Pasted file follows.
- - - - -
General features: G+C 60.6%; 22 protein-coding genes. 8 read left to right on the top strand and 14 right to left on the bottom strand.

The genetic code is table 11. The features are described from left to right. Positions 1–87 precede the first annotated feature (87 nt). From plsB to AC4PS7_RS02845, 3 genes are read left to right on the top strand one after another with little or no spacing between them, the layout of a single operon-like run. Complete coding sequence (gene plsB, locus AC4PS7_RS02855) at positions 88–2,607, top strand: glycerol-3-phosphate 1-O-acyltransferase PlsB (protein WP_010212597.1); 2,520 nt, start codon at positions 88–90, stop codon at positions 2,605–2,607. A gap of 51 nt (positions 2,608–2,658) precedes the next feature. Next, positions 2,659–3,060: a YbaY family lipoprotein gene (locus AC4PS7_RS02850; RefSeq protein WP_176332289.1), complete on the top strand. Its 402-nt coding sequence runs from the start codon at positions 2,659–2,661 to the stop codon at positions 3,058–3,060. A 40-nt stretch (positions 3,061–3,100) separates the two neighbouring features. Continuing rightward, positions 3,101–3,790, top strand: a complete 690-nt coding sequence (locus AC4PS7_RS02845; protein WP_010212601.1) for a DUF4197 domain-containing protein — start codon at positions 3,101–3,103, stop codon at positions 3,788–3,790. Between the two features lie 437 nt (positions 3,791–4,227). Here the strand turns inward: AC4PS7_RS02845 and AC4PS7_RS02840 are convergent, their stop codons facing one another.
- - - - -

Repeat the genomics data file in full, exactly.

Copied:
General features: G+C 60.6%; 22 protein-coding genes. 8 read left to right on the top strand and 14 right to left on the bottom strand.

The genetic code is table 11. The features are described from left to right. Positions 1–87 precede the first annotated feature (87 nt). From plsB to AC4PS7_RS02845, 3 genes are read left to right on the top strand one after another with little or no spacing between them, the layout of a single operon-like run. Complete coding sequence (gene plsB, locus AC4PS7_RS02855) at positions 88–2,607, top strand: glycerol-3-phosphate 1-O-acyltransferase PlsB (protein WP_010212597.1); 2,520 nt, start codon at positions 88–90, stop codon at positions 2,605–2,607. A gap of 51 nt (positions 2,608–2,658) precedes the next feature. Next, positions 2,659–3,060: a YbaY family lipoprotein gene (locus AC4PS7_RS02850; RefSeq protein WP_176332289.1), complete on the top strand. Its 402-nt coding sequence runs from the start codon at positions 2,659–2,661 to the stop codon at positions 3,058–3,060. A 40-nt stretch (positions 3,061–3,100) separates the two neighbouring features. Continuing rightward, positions 3,101–3,790, top strand: a complete 690-nt coding sequence (locus AC4PS7_RS02845; protein WP_010212601.1) for a DUF4197 domain-containing protein — start codon at positions 3,101–3,103, stop codon at positions 3,788–3,790. Between the two features lie 437 nt (positions 3,791–4,227). Here the strand turns inward: AC4PS7_RS02845 and AC4PS7_RS02840 are convergent, their stop codons facing one another.